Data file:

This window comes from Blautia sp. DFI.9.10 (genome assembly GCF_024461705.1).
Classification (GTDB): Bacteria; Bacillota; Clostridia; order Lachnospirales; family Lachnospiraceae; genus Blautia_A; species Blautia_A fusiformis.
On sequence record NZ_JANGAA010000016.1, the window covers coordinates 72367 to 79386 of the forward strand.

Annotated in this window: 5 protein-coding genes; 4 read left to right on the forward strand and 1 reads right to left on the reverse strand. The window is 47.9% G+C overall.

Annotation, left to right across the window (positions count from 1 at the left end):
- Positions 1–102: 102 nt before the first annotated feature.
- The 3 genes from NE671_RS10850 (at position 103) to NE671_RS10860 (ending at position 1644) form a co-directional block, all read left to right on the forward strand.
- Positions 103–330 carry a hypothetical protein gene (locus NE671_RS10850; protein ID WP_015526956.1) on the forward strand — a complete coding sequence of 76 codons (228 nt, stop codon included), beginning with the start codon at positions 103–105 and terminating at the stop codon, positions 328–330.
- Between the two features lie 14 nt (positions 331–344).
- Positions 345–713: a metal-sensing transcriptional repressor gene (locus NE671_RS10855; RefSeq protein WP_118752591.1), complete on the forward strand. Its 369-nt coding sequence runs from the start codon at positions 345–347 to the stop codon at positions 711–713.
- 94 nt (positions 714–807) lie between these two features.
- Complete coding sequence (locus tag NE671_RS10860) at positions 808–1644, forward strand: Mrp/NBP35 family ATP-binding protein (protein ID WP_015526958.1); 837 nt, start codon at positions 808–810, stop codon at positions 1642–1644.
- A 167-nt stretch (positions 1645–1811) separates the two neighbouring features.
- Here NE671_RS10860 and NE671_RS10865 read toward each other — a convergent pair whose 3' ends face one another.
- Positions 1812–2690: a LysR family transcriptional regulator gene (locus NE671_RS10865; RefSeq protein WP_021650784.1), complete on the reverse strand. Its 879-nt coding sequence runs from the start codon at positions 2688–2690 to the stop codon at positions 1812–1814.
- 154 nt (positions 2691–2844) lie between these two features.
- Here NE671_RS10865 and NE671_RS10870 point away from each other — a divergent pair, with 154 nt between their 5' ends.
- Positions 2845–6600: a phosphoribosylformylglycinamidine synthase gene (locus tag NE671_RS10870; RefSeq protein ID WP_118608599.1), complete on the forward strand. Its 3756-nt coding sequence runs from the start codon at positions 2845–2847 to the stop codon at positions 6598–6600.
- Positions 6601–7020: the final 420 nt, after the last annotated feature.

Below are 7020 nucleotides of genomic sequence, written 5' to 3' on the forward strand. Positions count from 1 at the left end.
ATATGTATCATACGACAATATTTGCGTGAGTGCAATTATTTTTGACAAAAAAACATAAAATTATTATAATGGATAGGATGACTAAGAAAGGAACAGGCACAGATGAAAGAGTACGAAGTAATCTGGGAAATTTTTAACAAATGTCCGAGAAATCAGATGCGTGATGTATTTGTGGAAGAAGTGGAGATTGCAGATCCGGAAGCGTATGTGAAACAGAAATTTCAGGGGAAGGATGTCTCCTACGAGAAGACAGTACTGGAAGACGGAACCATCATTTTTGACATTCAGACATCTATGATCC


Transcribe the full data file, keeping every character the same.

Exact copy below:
This window comes from Blautia sp. DFI.9.10 (genome assembly GCF_024461705.1).
Classification (GTDB): Bacteria; Bacillota; Clostridia; order Lachnospirales; family Lachnospiraceae; genus Blautia_A; species Blautia_A fusiformis.
On sequence record NZ_JANGAA010000016.1, the window covers coordinates 72367 to 79386 of the forward strand.

Annotated in this window: 5 protein-coding genes; 4 read left to right on the forward strand and 1 reads right to left on the reverse strand. The window is 47.9% G+C overall.

Annotation, left to right across the window (positions count from 1 at the left end):
- Positions 1–102: 102 nt before the first annotated feature.
- The 3 genes from NE671_RS10850 (at position 103) to NE671_RS10860 (ending at position 1644) form a co-directional block, all read left to right on the forward strand.
- Positions 103–330 carry a hypothetical protein gene (locus NE671_RS10850; protein ID WP_015526956.1) on the forward strand — a complete coding sequence of 76 codons (228 nt, stop codon included), beginning with the start codon at positions 103–105 and terminating at the stop codon, positions 328–330.
- Between the two features lie 14 nt (positions 331–344).
- Positions 345–713: a metal-sensing transcriptional repressor gene (locus NE671_RS10855; RefSeq protein WP_118752591.1), complete on the forward strand. Its 369-nt coding sequence runs from the start codon at positions 345–347 to the stop codon at positions 711–713.
- 94 nt (positions 714–807) lie between these two features.
- Complete coding sequence (locus tag NE671_RS10860) at positions 808–1644, forward strand: Mrp/NBP35 family ATP-binding protein (protein ID WP_015526958.1); 837 nt, start codon at positions 808–810, stop codon at positions 1642–1644.
- A 167-nt stretch (positions 1645–1811) separates the two neighbouring features.
- Here NE671_RS10860 and NE671_RS10865 read toward each other — a convergent pair whose 3' ends face one another.
- Positions 1812–2690: a LysR family transcriptional regulator gene (locus NE671_RS10865; RefSeq protein WP_021650784.1), complete on the reverse strand. Its 879-nt coding sequence runs from the start codon at positions 2688–2690 to the stop codon at positions 1812–1814.
- 154 nt (positions 2691–2844) lie between these two features.
- Here NE671_RS10865 and NE671_RS10870 point away from each other — a divergent pair, with 154 nt between their 5' ends.
- Positions 2845–6600: a phosphoribosylformylglycinamidine synthase gene (locus tag NE671_RS10870; RefSeq protein ID WP_118608599.1), complete on the forward strand. Its 3756-nt coding sequence runs from the start codon at positions 2845–2847 to the stop codon at positions 6598–6600.
- Positions 6601–7020: the final 420 nt, after the last annotated feature.

Below are 7020 nucleotides of genomic sequence, written 5' to 3' on the forward strand. Positions count from 1 at the left end.
ATATGTATCATACGACAATATTTGCGTGAGTGCAATTATTTTTGACAAAAAAACATAAAATTATTATAATGGATAGGATGACTAAGAAAGGAACAGGCACAGATGAAAGAGTACGAAGTAATCTGGGAAATTTTTAACAAATGTCCGAGAAATCAGATGCGTGATGTATTTGTGGAAGAAGTGGAGATTGCAGATCCGGAAGCGTATGTGAAACAGAAATTTCAGGGGAAGGATGTCTCCTACGAGAAGACAGTACTGGAAGACGGAACCATCATTTTTGACATTCAGACATCTATGATCC